Congratulations! You're made the most excellent decision to start raising koi fish of your own. Although it can be a little daunting at first to take on a new pet, you'll soon discover how easy it is to raise these hearty fish. Koi Story has put together this little guide to jump-start your knowledge on your fish pond/habitat, koi care and other general koi knowledge.
Koi are a hearty member of the carp fish family and can handle quite a bit if the conditions of your koi carp pond are right. Seasonal ponds should be at least a 1.5 deep (half a meter) while year-long ponds should be at least 4.5 feet (1.5 meters). Water should be kept between 60 and 75 degrees F (about 15-25 degrees C)
Beyond depth and temperature, your koi/carp/fish need a few important things in a pond habitat:
You have an important decision to make when the cold winter months begin to set in: do you keep you koi in your pond or bring them inside?
Your pond needs to be a minimum of 4.5 feet deep to avoid turning your fish into a Popsicle. That's the first and main rule. Keep in mind that a pond that hasn't been cleaned in a while is effectively shallower if there is a build-up of debris at the bottom of the koi pond.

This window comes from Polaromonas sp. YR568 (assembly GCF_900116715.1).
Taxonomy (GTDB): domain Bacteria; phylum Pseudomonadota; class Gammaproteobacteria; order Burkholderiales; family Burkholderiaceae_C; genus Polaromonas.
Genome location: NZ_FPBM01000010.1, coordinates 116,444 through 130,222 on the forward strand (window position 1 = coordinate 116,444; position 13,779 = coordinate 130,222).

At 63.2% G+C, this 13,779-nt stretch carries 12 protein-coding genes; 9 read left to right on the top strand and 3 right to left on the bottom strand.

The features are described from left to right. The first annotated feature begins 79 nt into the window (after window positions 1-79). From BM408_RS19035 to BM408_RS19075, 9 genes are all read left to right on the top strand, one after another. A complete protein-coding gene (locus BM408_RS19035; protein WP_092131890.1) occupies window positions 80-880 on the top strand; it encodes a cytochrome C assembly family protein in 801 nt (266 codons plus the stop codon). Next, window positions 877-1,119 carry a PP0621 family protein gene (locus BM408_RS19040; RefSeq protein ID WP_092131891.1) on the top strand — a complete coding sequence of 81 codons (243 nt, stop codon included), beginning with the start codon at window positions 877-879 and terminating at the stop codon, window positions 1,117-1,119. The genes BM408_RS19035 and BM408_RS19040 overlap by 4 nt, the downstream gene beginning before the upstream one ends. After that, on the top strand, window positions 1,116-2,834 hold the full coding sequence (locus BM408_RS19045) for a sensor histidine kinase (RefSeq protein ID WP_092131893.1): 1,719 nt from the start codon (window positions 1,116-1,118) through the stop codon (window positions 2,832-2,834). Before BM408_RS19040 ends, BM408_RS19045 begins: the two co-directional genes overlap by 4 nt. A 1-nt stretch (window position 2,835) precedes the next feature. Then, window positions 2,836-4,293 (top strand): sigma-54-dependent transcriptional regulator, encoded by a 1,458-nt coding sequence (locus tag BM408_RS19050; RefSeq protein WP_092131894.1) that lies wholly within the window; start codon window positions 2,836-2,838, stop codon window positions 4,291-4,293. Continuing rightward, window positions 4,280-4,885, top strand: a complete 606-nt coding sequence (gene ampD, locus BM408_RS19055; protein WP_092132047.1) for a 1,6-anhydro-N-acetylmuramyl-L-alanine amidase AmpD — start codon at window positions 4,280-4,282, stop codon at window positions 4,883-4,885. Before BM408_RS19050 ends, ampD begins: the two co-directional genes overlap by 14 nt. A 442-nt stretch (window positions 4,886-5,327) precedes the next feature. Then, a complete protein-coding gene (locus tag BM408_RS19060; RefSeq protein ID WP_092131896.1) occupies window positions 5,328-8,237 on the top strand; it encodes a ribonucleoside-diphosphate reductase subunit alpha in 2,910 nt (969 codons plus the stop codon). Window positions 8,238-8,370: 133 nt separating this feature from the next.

Your koi will not need to eat during the winter months because their metabolism slows to a crawl. They do continue to produce a nitrogen waste though so it is important to have a way to release this gas. We use a small trough heater which can be found at most farm supply stores. The heater keeps a small opening at the top of the pond throughout the entire winter. The hold lets the gas escape and keeps your fish safe from a dangerous build-up of nitrogen gas. It's important to keep an eye on the opening and clear it of snow if needed throughout the winter.
If you can't keep your koi outside, you're going to need to bring them into a koi tank or koi acquarium in your house or heated garage. Be sure to give your fish plenty of room (rule of thumb: 1'' of fish for every 10 gallons of water), oxygen and food throughout the course of the winter. When the water reaches 50 degrees F outside, they'll be ready to go back into the pond. Make sure to gradually heat or cool differences in water temperature when transferring your koi fish to avoid shocking them.
Koi fish have been raised to live to over 225 years old, making them the longest-living vertebrates on Earth. Raising Koi is relatively easy, fun and rewarding. Just be sure to follow the habitat tips listed here, feed your koi regularly and keep them safe from predators like herons, cats and hawks.
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